February Focus: Day 15
One time during a commercial break, my host was talking to the guests on set about clothing. “I never look at price tags,” they said, “I just buy what I like.” At that time I was still building up my bank account, and felt privileged just to see a single comma in the balance. I remember thinking my host’s mindset was absolute goals, especially when it comes to clothing, as it seems I have expensive taste. But right now, I’m content being comfortable, and part of me isn’t going to apologize for what it took to get me here.
I’m certainly not “wealthy,” but I don’t want for anything. I’d take way more vacations if I had the disposable income to do so, but right now, the biggest ‘flex’ I’ve got is not checking prices at the grocery store. I just buy what I need and never worry about the price. This feels very ridiculous to say, especially as food is up 10.1% from last year, while food at home (groceries) is up 11.3%. People are hurting. Some people in America are making choices on whether to fill up their cars, or buy a loaf of bread. It’s a position no one in a healthy society should have to be in, and yet here we all are. I suppose I should count my blessings and thank God I lucked out enough in life to have a salary that affords me such necessities. Still, I worked hard for that, and I can’t discount that either.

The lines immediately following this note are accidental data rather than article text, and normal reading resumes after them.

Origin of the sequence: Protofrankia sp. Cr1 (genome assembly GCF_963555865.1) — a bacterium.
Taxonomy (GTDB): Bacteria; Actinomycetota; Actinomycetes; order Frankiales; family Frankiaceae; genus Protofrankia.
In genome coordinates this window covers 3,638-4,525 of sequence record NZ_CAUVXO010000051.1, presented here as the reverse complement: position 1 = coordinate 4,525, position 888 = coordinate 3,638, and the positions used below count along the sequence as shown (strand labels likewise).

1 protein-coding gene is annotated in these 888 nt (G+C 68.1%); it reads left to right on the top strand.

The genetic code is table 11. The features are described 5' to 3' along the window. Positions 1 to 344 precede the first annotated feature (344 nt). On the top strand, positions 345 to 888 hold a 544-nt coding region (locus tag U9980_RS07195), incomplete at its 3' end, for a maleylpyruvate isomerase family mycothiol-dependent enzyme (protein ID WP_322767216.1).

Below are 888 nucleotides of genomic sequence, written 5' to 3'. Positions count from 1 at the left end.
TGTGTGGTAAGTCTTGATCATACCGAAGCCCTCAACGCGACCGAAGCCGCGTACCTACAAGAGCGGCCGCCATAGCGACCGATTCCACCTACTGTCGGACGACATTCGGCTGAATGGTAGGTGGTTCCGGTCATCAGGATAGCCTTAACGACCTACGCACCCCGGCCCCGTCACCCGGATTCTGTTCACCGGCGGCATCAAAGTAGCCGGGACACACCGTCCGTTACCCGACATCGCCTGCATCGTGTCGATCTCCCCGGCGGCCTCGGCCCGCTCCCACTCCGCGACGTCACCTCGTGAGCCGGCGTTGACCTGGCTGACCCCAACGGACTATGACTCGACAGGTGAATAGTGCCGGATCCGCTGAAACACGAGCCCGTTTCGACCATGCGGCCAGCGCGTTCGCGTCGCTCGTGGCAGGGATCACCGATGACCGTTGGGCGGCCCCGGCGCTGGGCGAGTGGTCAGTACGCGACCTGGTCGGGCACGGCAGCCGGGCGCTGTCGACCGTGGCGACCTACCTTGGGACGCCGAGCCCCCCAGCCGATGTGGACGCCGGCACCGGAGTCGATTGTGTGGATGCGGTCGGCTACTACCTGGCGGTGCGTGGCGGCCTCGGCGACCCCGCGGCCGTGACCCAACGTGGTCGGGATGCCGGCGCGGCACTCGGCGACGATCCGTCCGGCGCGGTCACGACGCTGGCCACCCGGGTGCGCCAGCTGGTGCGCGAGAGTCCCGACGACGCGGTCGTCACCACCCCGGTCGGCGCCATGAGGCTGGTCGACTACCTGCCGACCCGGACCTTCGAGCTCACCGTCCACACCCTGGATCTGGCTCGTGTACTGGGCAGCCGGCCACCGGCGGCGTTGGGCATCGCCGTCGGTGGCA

Growing up, I lived in a very wealthy town. Million-dollar homes surrounded my family’s humble town house. There were a bunch of rich kids all over school, sure, but I never got the feeling anyone was flaunting their wealth. So there was an interesting dynamic in thinking this kind of wealth is attainable if I only worked for it. Well, now that I’m here, I’m at the point where I almost hate it. So many people out there are struggling and me, a total assh*le doesn’t have to worry? I’m a slave to the corporate think-machine, how am I any better than a single other shiny penny out there?
I’ve seen how people degrade and sell out for just a little bit of cash. It’s becoming very apparent on whose been bought, and who is for sale. No dollar amount is worth your immortal soul, and I think far too many Americans are willing to keep bending over for a little taste of cash. Couldn’t be me. Will never be me. I tried it, and it’s not a good look on me. Anyone could make the case that I’m still doing that as a corporate worker, but it’s only until I attain my true life’s journey and work only for myself. The barter system still feels like the most natural thing: Here’s my work, now pay me. I’m lucky in the sense that I’ve found the thing that’ll get me there. Now I just need a little more time to work on building my nest egg so I may teach these valuable skills to the next generation.
My dad always said put the money in your pocket first. That means work hard for it. No one’s going to hand it to me for nothing. We’ve all got to get our bag. I just hope my fortune comes from favoring the bold.